SHAFAQNA – There are few happy consequences of the emergence of the Islamic State of Iraq and the Levant, which has swept across Iraq and Syria since the beginning of the year. A rare shaft of light, however, is to be found in the rapprochement between the two biggest branches of the Islamic mainstream.
Shia and Sunni Islam have been at odds for most of the past decade. But the self-declared caliphate of terror known as Isis presents them with a common challenge. And they are beginning to put aside their differences in an effort to meet it.
The grand clerics of both schools – the Shia from Tehran, Qom and Najaf, and the Sunni from Riyadh and Cairo – have called upon their followers to take up arms against Isis. Political leaders have also declared their support for an intensified campaign. When the Iranian and Saudi foreign ministers met in New York in September, both diplomats hailed the opening of a new chapter in relations between their countries.
For better or worse, western countries are also engaged in this complex, onerous mission.
It is of paramount importance that all parties clearly understand the differences between Sunni and Shia traditions with respect to the war on Isis and other terrorist groups that claim to find justification in Islamic doctrine.
Neither traditional Sunni nor Shia clerics would recognise Isis as their own, but the group more closely follows the model of Islamic governance suggested in the teachings of Salafism, an offshoot of the Sunni school.
Isis did not materialise out of thin air. Its emergence was facilitated by financial and military aid from Sunni countries that support them – supplied by individuals and governments alike, and initially intended to curb the influence of Shia Iran in Syria and Iraq.
The two Islamic factions differ in their ways of mobilising their followers in the campaign against Isis.
In Shia tradition, this is straightforward because religious leadership is centralised. For instance, Ayatollah Khamenei in Iran and Ayatollah Sistani in Iraq can issue a fatwa urging their followers to join the fight. Hundreds of thousands of their followers would take up arms without hesitation. These leaders carry with them a huge mass of support.
But under Sunni Islam there is no central authority and no hierarchy, making the issue far more complicated. That is precisely why it is possible for a charismatic, authoritarian leader to assume control of a radical movement – albeit a limited one.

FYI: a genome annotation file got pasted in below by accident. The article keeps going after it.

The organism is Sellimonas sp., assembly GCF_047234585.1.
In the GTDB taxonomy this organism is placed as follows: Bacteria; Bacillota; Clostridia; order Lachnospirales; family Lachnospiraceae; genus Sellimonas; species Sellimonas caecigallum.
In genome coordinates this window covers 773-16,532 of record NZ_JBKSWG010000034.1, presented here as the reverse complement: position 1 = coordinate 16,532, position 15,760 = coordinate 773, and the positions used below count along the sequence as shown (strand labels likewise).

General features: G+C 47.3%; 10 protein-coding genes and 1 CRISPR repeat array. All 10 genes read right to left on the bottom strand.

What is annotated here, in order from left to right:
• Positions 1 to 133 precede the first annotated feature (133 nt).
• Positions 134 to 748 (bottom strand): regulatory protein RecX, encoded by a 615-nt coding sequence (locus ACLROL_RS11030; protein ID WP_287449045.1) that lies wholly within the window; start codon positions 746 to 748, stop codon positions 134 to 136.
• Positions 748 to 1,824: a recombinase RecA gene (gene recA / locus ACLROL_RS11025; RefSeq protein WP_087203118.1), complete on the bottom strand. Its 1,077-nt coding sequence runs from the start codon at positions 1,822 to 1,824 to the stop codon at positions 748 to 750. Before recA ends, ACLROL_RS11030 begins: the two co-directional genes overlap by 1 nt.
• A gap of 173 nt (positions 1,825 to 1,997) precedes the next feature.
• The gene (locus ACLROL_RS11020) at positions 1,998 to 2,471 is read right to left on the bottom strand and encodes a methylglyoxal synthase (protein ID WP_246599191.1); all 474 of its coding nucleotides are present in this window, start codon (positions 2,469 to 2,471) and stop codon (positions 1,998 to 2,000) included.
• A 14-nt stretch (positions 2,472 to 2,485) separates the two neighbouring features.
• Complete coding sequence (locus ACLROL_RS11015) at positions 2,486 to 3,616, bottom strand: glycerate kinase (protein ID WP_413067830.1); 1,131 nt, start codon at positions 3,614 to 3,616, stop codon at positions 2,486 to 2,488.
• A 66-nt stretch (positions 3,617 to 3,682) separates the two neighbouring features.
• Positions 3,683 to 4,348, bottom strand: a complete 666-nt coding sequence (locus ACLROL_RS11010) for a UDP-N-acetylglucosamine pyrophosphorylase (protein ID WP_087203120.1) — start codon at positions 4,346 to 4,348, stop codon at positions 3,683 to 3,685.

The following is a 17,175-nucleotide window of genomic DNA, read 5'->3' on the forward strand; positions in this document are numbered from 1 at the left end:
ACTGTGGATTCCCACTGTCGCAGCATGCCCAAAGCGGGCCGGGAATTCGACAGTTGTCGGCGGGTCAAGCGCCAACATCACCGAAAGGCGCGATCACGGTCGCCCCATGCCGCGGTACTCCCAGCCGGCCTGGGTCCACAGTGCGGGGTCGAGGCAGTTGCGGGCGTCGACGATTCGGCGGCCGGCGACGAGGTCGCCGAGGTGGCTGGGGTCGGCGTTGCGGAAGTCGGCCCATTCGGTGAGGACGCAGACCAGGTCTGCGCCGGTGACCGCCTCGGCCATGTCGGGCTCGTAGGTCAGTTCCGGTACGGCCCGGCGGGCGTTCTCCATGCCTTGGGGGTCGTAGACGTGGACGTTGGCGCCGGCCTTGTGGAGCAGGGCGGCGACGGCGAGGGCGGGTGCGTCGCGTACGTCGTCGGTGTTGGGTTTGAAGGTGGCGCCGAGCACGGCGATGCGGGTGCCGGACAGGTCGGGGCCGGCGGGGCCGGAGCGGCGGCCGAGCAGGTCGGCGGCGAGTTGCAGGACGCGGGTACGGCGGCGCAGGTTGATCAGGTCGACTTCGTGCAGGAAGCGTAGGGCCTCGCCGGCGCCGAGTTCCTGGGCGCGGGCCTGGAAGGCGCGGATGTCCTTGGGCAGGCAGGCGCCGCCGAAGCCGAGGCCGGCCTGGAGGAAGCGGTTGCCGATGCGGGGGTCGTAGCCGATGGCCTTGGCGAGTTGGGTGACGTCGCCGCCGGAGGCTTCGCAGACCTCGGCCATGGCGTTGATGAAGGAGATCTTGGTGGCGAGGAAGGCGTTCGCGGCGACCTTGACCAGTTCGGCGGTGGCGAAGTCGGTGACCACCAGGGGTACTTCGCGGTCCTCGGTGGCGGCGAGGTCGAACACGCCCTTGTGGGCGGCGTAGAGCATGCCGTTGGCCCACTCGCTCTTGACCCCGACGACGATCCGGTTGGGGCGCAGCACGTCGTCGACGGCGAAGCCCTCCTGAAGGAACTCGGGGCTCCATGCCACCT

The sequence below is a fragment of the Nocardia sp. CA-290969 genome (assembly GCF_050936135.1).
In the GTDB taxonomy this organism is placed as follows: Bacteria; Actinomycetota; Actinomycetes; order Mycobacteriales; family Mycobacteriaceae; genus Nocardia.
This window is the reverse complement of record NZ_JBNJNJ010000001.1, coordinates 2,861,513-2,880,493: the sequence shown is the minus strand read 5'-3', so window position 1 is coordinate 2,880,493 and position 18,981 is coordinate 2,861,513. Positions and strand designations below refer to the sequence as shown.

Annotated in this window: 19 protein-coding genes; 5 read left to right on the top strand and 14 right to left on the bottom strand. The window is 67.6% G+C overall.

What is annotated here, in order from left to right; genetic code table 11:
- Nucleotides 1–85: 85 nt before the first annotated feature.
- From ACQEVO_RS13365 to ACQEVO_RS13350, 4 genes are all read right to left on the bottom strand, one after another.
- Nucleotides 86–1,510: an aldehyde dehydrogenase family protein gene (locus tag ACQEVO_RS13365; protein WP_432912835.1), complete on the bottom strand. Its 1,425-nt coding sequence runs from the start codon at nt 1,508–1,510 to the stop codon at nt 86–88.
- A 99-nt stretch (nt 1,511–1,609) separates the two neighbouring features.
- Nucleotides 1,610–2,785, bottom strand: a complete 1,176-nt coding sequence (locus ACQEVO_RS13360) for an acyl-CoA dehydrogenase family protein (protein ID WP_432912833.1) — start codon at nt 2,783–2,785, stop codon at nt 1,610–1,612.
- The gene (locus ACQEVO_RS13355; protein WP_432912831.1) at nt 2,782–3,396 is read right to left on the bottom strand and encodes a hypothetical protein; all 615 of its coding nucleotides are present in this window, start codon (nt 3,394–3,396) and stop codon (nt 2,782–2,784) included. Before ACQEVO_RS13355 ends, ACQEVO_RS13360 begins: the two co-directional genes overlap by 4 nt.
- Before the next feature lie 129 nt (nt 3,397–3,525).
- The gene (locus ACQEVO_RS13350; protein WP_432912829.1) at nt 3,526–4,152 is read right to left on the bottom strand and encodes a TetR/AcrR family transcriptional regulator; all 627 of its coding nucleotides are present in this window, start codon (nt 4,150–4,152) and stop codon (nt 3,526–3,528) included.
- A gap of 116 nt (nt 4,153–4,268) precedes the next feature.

This decentralisation gives the extremists latitude to develop their own reading and understanding of jihad. In the absence of central authority, preventing fundamentalist Sunni Muslims is a daunting task. So is thwarting financial or political support of extremists by this non-governmental force in the Sunni world.
Shia and Sunni Muslims now face a common, grievous enemy. They must settle their differences and confront the danger together
Major governmental Sunni players in the region, namely Saudi Arabia, Qatar and Turkey have taken contrasting approaches towards extremist groups. Qatar’s support for the Muslim Brotherhood created friction with Saudi Arabia and tensions have also appeared between Turkey and Saudi Arabia over their support for opposed currents of extremism in Syria and Egypt.
The coalition built by America to check the advance of Isis must pay careful attention to these facts.
Sunni players in the region should be urged to cut their support for theterrorist groups. International measures should be taken to prevent sympathisers elsewhere from providing financial or material support. A co-ordinated approach was largely successful in starving al-Qaeda of support.
Violent extremism that claims to act in the name of Islam has emerged as a monster that may come back and haunt Sunni states. But this threat has also created an opportunity. Shia and Sunni Muslims now face a common, grievous enemy. They must settle their differences and confront the danger together before events spiral even further out of control.
For the Sunni states to succeed in this mission, difficult as it may be, they should put their differences aside and unify against the dark forces that threaten their stability – and even their existence.
The west – particularly the US, as the leader of this coalition – should recognise that as things stand the only unified actors in the Islamic world are the Shia. This force cannot be ignored. It should assume its proper place as the pillar of this vital campaign.
The writer, a former Iranian diplomat, is author of ‘Iran and the United States: An Insider’s View on the Failed Past and the Road to Peace’